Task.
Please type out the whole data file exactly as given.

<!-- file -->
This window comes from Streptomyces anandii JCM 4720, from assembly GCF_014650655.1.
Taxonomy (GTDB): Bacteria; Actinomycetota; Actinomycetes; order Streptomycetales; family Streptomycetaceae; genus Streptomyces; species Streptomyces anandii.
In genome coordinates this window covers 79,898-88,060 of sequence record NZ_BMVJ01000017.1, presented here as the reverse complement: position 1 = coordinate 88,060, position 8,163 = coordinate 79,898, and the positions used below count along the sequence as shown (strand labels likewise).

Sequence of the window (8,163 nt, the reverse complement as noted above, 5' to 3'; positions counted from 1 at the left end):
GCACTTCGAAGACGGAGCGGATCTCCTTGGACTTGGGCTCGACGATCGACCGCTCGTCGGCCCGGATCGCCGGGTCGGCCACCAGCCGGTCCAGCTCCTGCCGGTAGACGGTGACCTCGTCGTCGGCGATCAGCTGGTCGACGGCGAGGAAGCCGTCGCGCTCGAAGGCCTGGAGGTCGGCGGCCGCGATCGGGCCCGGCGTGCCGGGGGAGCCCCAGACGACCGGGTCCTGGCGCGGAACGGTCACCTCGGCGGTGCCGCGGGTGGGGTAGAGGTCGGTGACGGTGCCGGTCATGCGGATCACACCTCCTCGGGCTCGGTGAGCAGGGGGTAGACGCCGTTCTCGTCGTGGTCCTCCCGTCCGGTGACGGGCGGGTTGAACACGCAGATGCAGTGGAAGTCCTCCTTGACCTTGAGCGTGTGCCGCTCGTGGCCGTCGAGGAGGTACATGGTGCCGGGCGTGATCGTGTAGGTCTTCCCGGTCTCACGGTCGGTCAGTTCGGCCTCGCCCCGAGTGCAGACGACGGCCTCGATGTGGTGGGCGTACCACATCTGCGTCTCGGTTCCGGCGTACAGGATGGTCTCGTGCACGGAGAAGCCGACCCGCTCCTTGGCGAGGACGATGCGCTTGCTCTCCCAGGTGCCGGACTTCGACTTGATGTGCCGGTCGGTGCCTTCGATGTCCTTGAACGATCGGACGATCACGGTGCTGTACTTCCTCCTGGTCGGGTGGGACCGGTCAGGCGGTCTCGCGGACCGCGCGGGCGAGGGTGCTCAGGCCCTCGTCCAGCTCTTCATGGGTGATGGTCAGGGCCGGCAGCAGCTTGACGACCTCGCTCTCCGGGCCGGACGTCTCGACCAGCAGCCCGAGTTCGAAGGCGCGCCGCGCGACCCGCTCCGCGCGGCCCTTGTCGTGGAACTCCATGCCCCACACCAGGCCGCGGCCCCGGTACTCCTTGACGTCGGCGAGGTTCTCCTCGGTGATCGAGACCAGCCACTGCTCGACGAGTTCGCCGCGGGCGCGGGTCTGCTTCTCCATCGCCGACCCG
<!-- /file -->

This window comes from Streptomyces anandii JCM 4720, from assembly GCF_014650655.1.
Taxonomy (GTDB): Bacteria; Actinomycetota; Actinomycetes; order Streptomycetales; family Streptomycetaceae; genus Streptomyces; species Streptomyces anandii.
In genome coordinates this window covers 79,898-88,060 of sequence record NZ_BMVJ01000017.1, presented here as the reverse complement: position 1 = coordinate 88,060, position 8,163 = coordinate 79,898, and the positions used below count along the sequence as shown (strand labels likewise).

Sequence of the window (8,163 nt, the reverse complement as noted above, 5' to 3'; positions counted from 1 at the left end):
GCACTTCGAAGACGGAGCGGATCTCCTTGGACTTGGGCTCGACGATCGACCGCTCGTCGGCCCGGATCGCCGGGTCGGCCACCAGCCGGTCCAGCTCCTGCCGGTAGACGGTGACCTCGTCGTCGGCGATCAGCTGGTCGACGGCGAGGAAGCCGTCGCGCTCGAAGGCCTGGAGGTCGGCGGCCGCGATCGGGCCCGGCGTGCCGGGGGAGCCCCAGACGACCGGGTCCTGGCGCGGAACGGTCACCTCGGCGGTGCCGCGGGTGGGGTAGAGGTCGGTGACGGTGCCGGTCATGCGGATCACACCTCCTCGGGCTCGGTGAGCAGGGGGTAGACGCCGTTCTCGTCGTGGTCCTCCCGTCCGGTGACGGGCGGGTTGAACACGCAGATGCAGTGGAAGTCCTCCTTGACCTTGAGCGTGTGCCGCTCGTGGCCGTCGAGGAGGTACATGGTGCCGGGCGTGATCGTGTAGGTCTTCCCGGTCTCACGGTCGGTCAGTTCGGCCTCGCCCCGAGTGCAGACGACGGCCTCGATGTGGTGGGCGTACCACATCTGCGTCTCGGTTCCGGCGTACAGGATGGTCTCGTGCACGGAGAAGCCGACCCGCTCCTTGGCGAGGACGATGCGCTTGCTCTCCCAGGTGCCGGACTTCGACTTGATGTGCCGGTCGGTGCCTTCGATGTCCTTGAACGATCGGACGATCACGGTGCTGTACTTCCTCCTGGTCGGGTGGGACCGGTCAGGCGGTCTCGCGGACCGCGCGGGCGAGGGTGCTCAGGCCCTCGTCCAGCTCTTCATGGGTGATGGTCAGGGCCGGCAGCAGCTTGACGACCTCGCTCTCCGGGCCGGACGTCTCGACCAGCAGCCCGAGTTCGAAGGCGCGCCGCGCGACCCGCTCCGCGCGGCCCTTGTCGTGGAACTCCATGCCCCACACCAGGCCGCGGCCCCGGTACTCCTTGACGTCGGCGAGGTTCTCCTCGGTGATCGAGACCAGCCACTGCTCGACGAGTTCGCCGCGGGCGCGGGTCTGCTTCTCCATCGCCGACCCG